The Duke of York's Theatre is a West End Theatre in St Martin's Lane, in the City of Westminster, London. It was built for Frank Wyatt and his wife, Violet Melnotte, who retained ownership of the theatre until her death in 1935. It opened on 10 September 1892 as the Trafalgar Square Theatre, with The Wedding Eve. The theatre, designed by the architect Walter Emden became known as the Trafalgar Theatre in 1894 and the following year became the Duke of York's to honour the future King George V.One of the earliest musical comedies, Go-Bang, was a success at the theatre in 1894. In 1900, Jerome K. Jerome's Miss Hobbs was staged as well as David Belasco's Madame Butterfly, which was seen by Puccini, who later turned it into the famous opera. This was also the theatre where J. M. Barrie's Peter Pan, or The Boy Who Wouldn't Grow Up debuted on 27 December 1904. Many famous British actors have appeared here, including Basil Rathbone, who played Alfred de Musset in Madame Sand in June 1920, returning in November 1932 as the Unknown Gentleman in Tonight or Never.
The theatre was Grade II listed by English Heritage in September 1960. In the late 1970s the freehold of the theatre was purchased by Capital Radio and it closed in 1979 for refurbishment. It reopened in February 1980 and the first production under the patronage of Capital was Rose, starring Glenda Jackson. In 1991 comedian Pat Condell performed sketches at the theatre which were later released on DVD.The Ambassador Theatre Group bought the theatre in 1992; this coincided with the successful Royal Court production of Ariel Dorfman's Death and the Maiden. A host of successes followed including the 21st anniversary performance of Richard O'Brien's The Rocky Horror Show and the Royal Court Classics Season in 1995.
The theatre is the London headquarters of the Ambassador Theatre Group, as well as the producing offices of their subsidiary Sonia Friedman Productions, whose revival of In Celebration starring Orlando Bloom played until 15 September 2007.Embassy of Burundi, London
The Embassy of Burundi in London is the diplomatic mission of Burundi in the United Kingdom. It is located in Uganda House, next to Admiralty Arch on Trafalgar Square; it shares the building with the High Commission of Uganda. There is no plaque or sign signifying that Uganda House also houses the Burundian embassy, the only sign of this being the flag flying above the building.Equestrian statue of George IV, Trafalgar Square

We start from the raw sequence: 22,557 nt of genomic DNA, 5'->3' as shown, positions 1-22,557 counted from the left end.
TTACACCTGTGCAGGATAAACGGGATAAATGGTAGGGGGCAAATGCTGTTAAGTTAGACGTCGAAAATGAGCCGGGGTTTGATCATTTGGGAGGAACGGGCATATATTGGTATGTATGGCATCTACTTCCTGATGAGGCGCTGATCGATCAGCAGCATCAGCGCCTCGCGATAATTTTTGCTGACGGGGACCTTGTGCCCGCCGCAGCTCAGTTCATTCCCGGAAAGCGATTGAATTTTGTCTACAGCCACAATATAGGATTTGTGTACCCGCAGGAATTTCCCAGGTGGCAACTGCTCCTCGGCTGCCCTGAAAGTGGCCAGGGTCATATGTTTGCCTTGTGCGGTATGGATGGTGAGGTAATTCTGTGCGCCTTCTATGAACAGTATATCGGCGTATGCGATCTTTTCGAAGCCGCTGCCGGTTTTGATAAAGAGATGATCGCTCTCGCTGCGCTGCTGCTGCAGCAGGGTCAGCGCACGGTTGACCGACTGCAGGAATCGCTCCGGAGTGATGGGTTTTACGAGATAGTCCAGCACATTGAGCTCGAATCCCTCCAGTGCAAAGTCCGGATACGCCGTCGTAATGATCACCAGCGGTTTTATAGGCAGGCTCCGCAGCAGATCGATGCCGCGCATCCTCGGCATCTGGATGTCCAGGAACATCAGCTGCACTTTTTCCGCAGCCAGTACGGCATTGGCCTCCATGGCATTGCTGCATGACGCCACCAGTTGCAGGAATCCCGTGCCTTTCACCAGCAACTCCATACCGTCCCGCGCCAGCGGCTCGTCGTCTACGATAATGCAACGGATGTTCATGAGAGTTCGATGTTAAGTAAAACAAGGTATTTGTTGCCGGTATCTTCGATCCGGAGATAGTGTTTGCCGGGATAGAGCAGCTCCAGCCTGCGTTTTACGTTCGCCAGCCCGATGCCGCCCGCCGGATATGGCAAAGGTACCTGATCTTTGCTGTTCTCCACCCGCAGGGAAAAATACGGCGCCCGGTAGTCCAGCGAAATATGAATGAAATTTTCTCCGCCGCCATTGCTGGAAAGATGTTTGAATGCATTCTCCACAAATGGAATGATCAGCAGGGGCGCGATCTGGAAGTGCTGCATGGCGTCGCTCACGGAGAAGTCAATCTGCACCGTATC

The statue of George IV in Trafalgar Square, London, is a bronze equestrian statue by Sir Francis Legatt Chantrey. It depicts the King dressed in ancient Roman attire and riding bareback. The sculpture was originally designed to sit on top of the Marble Arch at the entrance to Buckingham Palace, but was placed in its current location following the King's death.Fourth plinth, Trafalgar Square
The Fourth plinth is the northwest plinth in Trafalgar Square in central London. It was originally intended to hold an equestrian statue of William IV, but remained bare due to insufficient funds. For over 150 years the fate of the plinth was debated; in 1998, the Royal Society for the encouragement of Arts, Manufactures and Commerce (RSA) commissioned three contemporary sculptures to be displayed temporarily on the plinth. Shortly afterwards, Chris Smith, Secretary of State for Culture, Media and Sport, commissioned Sir John Mortimer to seek opinions from public art commissioners, critics and members of the public as to the future of the plinth.
Mortimer's final report recommended that the commissions remain a rolling programme of temporary artworks rather than settle permanently on one figure or idea to commemorate. In 2003, the ownership of Trafalgar Square was transferred from Westminster City Council to the Mayor of London and this marked the beginning of the Mayor of London's Fourth Plinth Commission as it is now known.High Commission of South Africa, London
The High Commission of South Africa in London is the diplomatic mission from South Africa to the United Kingdom. It is located at South Africa House, a building on Trafalgar Square, London. As well as containing the offices of the High Commissioner, the building also hosts the South African consulate. It has been a Grade II* Listed Building since 1982.High Commission of Uganda, London
The High Commission of Uganda in London is the diplomatic mission of Uganda in the United Kingdom. It is located in Uganda House, next to Admiralty Arch on Trafalgar Square; it shares the building with the Embassy of Burundi.In 2011 a protest was held outside by High Commission by diaspora Ugandans opposed to the Presidency of Yoweri Museveni. and also in 2012 by people opposed to the Uganda Anti-Homosexuality Bill.In 2012 it was revealed that two staff at the High Commission were being investigated for suspected smuggling and tax evasion.Independent Publishers Group